Art has been a significant part of the journey for many Lao Americans to express their experiences. In Minnesota, the Lao community has many artists and educators who try to keep our traditions alive. Among them is Aloun Phoulavan.
Born in Vientiane, Laos in 1971 and raised in Northeast Thailand, he is the second oldest of five children born to immigrant Lao-Thai parents. He and his family came to the US in 1976 with the first wave of Southeast Asian immigrants. His family was sponsored by a church, and they first resettled in south central Wisconsin. Aloun has been taught art for over eleven years, of which ten of those years he spent teaching grades K-12 in the St. Paul Public Schools. He has presented at numerous community exhibitions including the Five Senses Show, the National Lao American Writers Summit, and many others. We had a chance to catch up with him about his latest direction during the 40th anniversary of the Lao diaspora.
Can you tell us a little about yourself, and how did you develop an interest in art?
I am the second oldest of 5 children. The four boys developed an early interest in art probably because we were bored and couldn’t afford an Atari video game player. We were drawing on everything in the house from fans to walls. Our parents weren’t happy about it but didn’t seem too worried either. In elementary school art became an integral part of my self-esteem. I was that Asian kid that loved to draw for his teachers. That desire for a visual outlet continued through middle and high school and with a push from my high school art teacher it led me to art school (and education).
What was it like studying art? And what impact has that had on how you teach art to others these days?
Studying art was a little harder than most people think. Not in terms of skill or technique but in terms of fear. It’s was kind of frightening to have people look at your work and critique it. If instructors didn’t like your work they will tell you and for some people another person being critical of their work made them anxious. I witnessed a few students cry at their sophomore review, and that’s frightening to know you might not be worthy.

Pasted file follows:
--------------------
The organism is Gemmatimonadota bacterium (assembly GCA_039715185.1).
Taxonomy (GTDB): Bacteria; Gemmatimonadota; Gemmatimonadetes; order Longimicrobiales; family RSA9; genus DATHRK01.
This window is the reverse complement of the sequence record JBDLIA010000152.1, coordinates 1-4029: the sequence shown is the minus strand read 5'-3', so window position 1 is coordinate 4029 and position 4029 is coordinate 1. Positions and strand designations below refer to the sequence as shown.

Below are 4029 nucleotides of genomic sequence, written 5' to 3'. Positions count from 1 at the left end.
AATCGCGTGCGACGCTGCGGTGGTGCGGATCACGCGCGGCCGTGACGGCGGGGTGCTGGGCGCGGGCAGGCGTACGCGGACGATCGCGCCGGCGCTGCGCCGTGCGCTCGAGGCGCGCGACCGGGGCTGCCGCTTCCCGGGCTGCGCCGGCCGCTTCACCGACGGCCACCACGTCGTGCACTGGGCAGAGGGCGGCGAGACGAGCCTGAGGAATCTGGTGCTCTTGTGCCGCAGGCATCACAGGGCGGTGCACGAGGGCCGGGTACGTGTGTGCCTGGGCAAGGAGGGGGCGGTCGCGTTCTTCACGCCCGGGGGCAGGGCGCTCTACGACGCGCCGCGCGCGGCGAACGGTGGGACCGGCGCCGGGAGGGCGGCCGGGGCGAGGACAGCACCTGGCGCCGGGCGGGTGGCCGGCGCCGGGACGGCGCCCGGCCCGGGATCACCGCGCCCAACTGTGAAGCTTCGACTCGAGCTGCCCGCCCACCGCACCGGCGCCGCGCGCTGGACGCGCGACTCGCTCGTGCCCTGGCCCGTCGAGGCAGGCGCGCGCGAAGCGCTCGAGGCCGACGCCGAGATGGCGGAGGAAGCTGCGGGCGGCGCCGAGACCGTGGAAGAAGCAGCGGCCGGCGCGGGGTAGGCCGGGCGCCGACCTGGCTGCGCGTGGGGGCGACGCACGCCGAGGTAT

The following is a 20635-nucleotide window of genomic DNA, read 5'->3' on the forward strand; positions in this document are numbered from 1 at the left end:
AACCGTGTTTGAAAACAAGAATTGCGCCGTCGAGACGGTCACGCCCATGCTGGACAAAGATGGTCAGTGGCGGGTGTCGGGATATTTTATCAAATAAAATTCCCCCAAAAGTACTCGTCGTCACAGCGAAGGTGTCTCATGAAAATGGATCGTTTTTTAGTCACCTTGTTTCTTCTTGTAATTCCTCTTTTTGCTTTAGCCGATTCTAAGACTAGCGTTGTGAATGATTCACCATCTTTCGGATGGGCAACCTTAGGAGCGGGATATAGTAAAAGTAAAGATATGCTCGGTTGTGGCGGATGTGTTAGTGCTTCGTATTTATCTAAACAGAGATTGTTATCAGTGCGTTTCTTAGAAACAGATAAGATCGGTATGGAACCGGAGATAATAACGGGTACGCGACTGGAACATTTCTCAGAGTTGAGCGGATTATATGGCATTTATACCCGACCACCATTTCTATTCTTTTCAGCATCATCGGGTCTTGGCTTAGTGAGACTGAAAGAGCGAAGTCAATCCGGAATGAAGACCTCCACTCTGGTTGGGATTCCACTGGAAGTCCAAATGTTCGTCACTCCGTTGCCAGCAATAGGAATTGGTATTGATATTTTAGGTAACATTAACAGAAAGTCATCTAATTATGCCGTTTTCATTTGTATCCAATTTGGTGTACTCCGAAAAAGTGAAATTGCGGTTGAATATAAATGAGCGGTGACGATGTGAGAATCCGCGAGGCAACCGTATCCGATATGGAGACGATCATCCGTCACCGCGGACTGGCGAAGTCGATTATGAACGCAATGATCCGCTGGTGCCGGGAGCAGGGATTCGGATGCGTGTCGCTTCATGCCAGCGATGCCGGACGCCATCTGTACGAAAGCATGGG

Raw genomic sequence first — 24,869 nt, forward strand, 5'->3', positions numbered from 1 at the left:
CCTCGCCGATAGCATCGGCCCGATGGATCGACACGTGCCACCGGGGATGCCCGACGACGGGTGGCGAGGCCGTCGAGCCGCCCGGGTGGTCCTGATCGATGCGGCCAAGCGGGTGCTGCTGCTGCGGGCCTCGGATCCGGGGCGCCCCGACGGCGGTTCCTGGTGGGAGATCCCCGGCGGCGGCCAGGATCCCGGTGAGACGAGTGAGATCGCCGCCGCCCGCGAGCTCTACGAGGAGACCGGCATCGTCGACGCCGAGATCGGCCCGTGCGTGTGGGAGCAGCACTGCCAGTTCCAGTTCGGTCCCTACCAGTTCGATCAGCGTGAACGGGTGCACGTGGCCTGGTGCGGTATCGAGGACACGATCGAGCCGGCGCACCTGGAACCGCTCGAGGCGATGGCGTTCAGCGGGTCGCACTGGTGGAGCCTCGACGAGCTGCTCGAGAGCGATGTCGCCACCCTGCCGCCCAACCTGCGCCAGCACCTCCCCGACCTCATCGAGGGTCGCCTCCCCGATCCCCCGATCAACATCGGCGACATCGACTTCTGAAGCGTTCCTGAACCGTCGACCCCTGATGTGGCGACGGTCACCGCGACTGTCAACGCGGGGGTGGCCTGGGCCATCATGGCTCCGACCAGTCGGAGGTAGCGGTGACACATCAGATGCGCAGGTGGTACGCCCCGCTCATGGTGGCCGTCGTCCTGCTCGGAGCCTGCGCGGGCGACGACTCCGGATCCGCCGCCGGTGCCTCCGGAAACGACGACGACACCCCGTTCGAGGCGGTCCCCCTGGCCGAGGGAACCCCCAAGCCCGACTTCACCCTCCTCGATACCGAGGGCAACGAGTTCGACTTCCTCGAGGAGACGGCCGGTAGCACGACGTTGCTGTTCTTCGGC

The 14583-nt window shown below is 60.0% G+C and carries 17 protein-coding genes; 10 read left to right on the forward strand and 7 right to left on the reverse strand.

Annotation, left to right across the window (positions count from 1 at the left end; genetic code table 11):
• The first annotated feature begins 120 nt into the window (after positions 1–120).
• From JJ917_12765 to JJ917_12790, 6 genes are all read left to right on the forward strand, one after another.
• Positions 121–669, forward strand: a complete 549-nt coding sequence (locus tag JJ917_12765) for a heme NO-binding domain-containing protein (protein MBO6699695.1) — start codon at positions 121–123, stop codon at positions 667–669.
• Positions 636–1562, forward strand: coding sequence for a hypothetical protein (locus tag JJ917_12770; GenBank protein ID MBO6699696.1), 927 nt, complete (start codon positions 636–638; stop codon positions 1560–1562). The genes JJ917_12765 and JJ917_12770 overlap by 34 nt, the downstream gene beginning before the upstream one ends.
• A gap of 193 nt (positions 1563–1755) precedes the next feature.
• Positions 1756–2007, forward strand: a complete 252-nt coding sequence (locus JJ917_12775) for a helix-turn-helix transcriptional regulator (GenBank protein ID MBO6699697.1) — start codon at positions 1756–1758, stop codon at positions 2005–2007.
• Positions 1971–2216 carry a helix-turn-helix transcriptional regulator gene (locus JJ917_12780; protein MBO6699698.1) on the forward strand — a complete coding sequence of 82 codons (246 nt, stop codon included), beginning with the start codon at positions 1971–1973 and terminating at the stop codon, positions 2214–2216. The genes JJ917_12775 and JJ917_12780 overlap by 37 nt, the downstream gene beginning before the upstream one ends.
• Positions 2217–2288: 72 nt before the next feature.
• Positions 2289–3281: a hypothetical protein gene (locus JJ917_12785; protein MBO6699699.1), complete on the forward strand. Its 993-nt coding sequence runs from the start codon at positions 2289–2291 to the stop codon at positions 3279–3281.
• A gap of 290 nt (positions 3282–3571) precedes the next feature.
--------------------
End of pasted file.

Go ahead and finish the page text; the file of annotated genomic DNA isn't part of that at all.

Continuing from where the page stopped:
That experience taught me I had to be a better teacher than my instructors. I had to be teacher rather than an instructor. Art is a powerful tool for expression and I teach students their expression is worthy regardless of who is critical of it.
My personal work has become very expressive itself. It has become an essential way for me explore my identity and interests.
Do you prefer tea or coffee?
Definitely coffee! Black with a little bit of sugar.
What’s your least favorite trend in modern painting these days?
I am not a big fan of oversimplified shapes and oversimplified use of color. I see the point in it but there is no visual narrative for me. Throw in a little detail and layers of colors and you got me hooked. That is why I’m a big fan of Impressionism and Van Gogh.
What’s a skill you picked up which was unexpectedly useful in writing your painting?
When you study Aesthetics (why art is beautiful) you learn how to analyze and formulate competent opinions about why you like or dislike art work. This skill has been vital when I think about symbols and images to use in my paintings.